Avatar universal

posterior uveitis advice needed

Im 28-year-old male with high myopia (around -7D in both eyes). I've been getting my eyes checked every few years and never had any problems until five months ago -decreased night vision, a bit different color perception and tree resembling scotoma in the very centre of my left eye's visual field along with flu-like symptoms. I rushed to the retina specialist, who found chorioretinal scars in both of of my eyesand an active inflammation in/around (not sure now) left eye's optic disc. She ordered several tests prescribed clarithromycine for 2 weeks. Fluorescein angiography, which i did several days later, showed no active lesions but scars only. In 2 weeks  the symptoms have subsided, but i noticed enlarged blind spots in my vision, especially in the left eye.
I did Mantoux test and it came back positive (20mm), but pulmonologist I'm fine. Blood tests turned out to be positive for toxoplasmosis (240 IgG titer, normal IgM), toxocariasis (15 IgG) and CMV (144 IGG, normal IGM), so i was referred to a hospital (parasitology department), where i was told my scars are typical toxoplasmosis lesions but, again, old and inactive. I underwent brief sulfidiazine/pyrimethamine treatment and was released. In the meantime i started to experience worrisome symptoms - increase of floaters in both eyes and whole array of various photopsiae:
- pulsating zig-zags right where my blind spots are (especially left eye), visible after exposure to daylight, tend to settle down when it's dark
- brief "glitter" or "snow" of bright dots when I come out of darkened place and look at bright surfaces, particularly around blind spots and much more intense in the left eye
- bright dots flickering in peripheral vision of both eyes visible on bright days, sunny rooms, blue sky etc.
- sometimes when i duck or stand up rapidly tiny sparks moving from peripheral to central vision (both eyes)
Also, somtimes my central vision seems to shimmer slightly, like hot air over asphalt road.

3 Responses
2078052 tn?1331933100
I would advise you to go to a major medical center affiliated with a university, and see a uveitis specialist.  Moorfields in London is a great place.  I see no reason why you cannot run or do aerobic exercise, but I agree with the warning about head trauma.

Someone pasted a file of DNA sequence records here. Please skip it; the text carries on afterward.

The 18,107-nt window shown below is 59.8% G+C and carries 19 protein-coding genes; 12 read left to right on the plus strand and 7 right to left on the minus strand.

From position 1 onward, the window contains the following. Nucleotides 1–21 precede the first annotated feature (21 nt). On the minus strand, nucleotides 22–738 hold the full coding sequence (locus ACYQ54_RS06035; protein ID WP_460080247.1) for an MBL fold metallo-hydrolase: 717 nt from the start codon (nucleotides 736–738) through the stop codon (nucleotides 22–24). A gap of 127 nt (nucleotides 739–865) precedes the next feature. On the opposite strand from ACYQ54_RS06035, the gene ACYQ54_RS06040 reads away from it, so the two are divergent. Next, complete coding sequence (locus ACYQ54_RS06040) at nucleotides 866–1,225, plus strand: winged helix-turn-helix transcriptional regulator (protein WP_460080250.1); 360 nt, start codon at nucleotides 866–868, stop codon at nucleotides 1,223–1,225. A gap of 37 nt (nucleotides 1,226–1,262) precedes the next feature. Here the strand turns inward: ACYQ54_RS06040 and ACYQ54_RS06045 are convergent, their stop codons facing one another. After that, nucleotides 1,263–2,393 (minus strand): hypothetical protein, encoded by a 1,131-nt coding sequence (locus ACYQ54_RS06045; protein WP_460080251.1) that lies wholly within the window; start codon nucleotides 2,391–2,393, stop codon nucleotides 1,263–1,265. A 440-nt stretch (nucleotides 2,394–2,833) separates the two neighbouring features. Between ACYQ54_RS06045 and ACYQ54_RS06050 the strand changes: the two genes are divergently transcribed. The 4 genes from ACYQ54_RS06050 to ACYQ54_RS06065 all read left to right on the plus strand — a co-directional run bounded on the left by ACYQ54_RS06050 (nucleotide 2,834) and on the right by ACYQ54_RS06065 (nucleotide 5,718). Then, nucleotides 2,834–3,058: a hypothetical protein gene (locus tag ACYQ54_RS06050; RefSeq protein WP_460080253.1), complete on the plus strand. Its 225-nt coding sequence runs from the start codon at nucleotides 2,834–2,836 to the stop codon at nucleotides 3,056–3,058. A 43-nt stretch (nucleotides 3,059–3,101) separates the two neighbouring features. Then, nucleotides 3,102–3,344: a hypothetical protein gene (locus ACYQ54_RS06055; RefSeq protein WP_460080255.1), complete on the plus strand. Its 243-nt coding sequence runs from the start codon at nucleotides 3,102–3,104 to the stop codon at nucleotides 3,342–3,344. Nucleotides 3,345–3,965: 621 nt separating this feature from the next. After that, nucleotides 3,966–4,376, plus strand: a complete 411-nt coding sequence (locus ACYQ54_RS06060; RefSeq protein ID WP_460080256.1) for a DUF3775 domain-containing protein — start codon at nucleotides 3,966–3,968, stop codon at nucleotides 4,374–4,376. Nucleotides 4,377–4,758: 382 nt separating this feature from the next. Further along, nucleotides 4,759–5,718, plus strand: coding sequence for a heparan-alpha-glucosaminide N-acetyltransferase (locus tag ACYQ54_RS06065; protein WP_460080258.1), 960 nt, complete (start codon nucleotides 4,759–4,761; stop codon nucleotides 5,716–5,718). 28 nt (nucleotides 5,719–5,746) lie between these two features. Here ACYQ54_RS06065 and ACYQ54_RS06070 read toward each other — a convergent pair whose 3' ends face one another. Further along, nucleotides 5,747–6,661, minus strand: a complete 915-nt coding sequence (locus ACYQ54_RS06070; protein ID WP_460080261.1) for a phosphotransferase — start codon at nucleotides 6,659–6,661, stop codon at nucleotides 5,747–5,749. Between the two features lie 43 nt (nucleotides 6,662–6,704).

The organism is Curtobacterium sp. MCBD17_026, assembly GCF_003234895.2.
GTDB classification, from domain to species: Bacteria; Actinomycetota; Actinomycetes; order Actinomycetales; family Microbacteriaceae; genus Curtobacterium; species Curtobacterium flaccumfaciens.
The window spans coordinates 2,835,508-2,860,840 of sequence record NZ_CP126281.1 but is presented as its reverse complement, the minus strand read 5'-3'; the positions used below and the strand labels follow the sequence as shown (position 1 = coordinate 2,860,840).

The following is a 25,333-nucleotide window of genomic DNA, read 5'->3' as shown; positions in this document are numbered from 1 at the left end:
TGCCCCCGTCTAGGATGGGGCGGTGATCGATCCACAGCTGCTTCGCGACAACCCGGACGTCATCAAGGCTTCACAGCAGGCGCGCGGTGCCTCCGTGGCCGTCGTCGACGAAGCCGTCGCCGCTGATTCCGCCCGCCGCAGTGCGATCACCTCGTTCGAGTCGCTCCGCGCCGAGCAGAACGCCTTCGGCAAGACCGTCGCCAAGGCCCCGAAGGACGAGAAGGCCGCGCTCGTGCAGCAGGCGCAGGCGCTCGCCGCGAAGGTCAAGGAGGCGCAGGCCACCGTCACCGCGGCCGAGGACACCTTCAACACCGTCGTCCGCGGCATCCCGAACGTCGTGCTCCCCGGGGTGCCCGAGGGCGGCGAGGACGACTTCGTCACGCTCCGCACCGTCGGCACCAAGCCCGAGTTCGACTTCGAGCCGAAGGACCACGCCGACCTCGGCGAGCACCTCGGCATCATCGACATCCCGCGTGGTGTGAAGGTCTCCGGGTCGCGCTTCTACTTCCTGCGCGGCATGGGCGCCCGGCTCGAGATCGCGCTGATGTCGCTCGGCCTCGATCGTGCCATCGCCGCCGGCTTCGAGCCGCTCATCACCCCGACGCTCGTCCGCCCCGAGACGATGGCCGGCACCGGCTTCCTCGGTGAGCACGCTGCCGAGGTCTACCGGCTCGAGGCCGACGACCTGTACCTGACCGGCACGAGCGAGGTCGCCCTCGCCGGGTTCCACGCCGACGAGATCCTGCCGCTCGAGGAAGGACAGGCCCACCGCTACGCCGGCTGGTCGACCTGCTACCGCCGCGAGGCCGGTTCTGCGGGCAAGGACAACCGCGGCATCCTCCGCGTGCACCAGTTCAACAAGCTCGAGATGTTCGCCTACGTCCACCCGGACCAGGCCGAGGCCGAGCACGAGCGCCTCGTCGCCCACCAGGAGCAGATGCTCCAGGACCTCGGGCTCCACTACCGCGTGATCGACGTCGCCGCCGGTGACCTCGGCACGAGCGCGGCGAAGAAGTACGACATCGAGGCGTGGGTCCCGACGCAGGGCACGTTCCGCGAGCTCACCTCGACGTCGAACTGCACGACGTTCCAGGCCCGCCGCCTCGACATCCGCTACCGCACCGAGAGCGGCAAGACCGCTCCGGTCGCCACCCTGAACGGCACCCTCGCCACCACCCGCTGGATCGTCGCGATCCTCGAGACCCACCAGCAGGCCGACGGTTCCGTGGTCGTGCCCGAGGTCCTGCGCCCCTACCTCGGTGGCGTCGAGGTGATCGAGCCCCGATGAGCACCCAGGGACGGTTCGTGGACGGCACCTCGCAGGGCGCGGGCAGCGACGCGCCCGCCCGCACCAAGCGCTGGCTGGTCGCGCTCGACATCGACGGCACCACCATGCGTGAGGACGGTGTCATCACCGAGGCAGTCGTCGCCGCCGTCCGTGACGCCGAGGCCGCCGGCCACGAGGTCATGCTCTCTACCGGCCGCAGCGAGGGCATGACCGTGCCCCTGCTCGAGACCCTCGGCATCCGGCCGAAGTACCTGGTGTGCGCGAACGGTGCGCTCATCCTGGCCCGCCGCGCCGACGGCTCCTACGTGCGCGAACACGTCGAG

Avatar universal
I've seen numerous eye MDs since the last few months. They all told me that my retina is generally OK, but their diagnoses seem to differ. One told me that apart from scarring my retina is perfectly healthy, other said I have lattice degeneration thus no wonder i see flashes, yet another said that for my level of myopia such degenerative changes are small and negligible. Some of them says that my lesions are typical for toxoplasmosis, some other that their location is unusal for toxo. Even my retina specialist, when i cross-questioned her a bit, admitted that from the look of it, it could as well be tuberculosis or an early stage of toxocariasis (and I'm positive for both!). I feel confused and keep inquiring for more detailed diagnosis, but most of them, including my retina specialist, turn me down saying there's no need, they just say to come and have a check up in a few months.

Am I just being hypochondriac or should I seek treatment elsewhere, including abroad(I'm from Poland)? I'd be grateful for some  information about possible diagnostic procedures, if there are any.
I read somewhere that inflammation scars may cause vitreous traction, could this be the reason of all these flashes?
Can I do sports? Eye MDs i've seen say it's OK for me to run, cycle, even play football (without headers), only to avoid contact sports. But can I run, say, 15 km distances, or should I be careful and avoid excess exercise?
I'm aware there are lots of ins and outs when it comes to diseases like mine, but any general info would be appreciated:)

I uploaded fluorescein angiography picutres on my profile, had no idea how to post them here.

Thanks in advance


Avatar universal
Thanks a lot!

You are reading content posted in the Eye Care Forum

Popular Resources
Find out how beta-blocker eye drops show promising results for acute migraine relief.
Eye whitening, iris color change, and eyeball "bling." Eye expert Dr. John Hagan warns of the dangers from these unnecessary surgeries.
Eye expert John Hagan, MD, FACS, FAAO discusses factors to consider and discuss with your eye care team before embarking on cataract surgery.
Is treating glaucoma with marijuana all hype, or can hemp actually help?
Protect against the leading cause of blindness in older adults
Got dry eyes? Eye drops aren't the only option! Ophthalmologist John C. Hagan III, MD explains other possible treatments.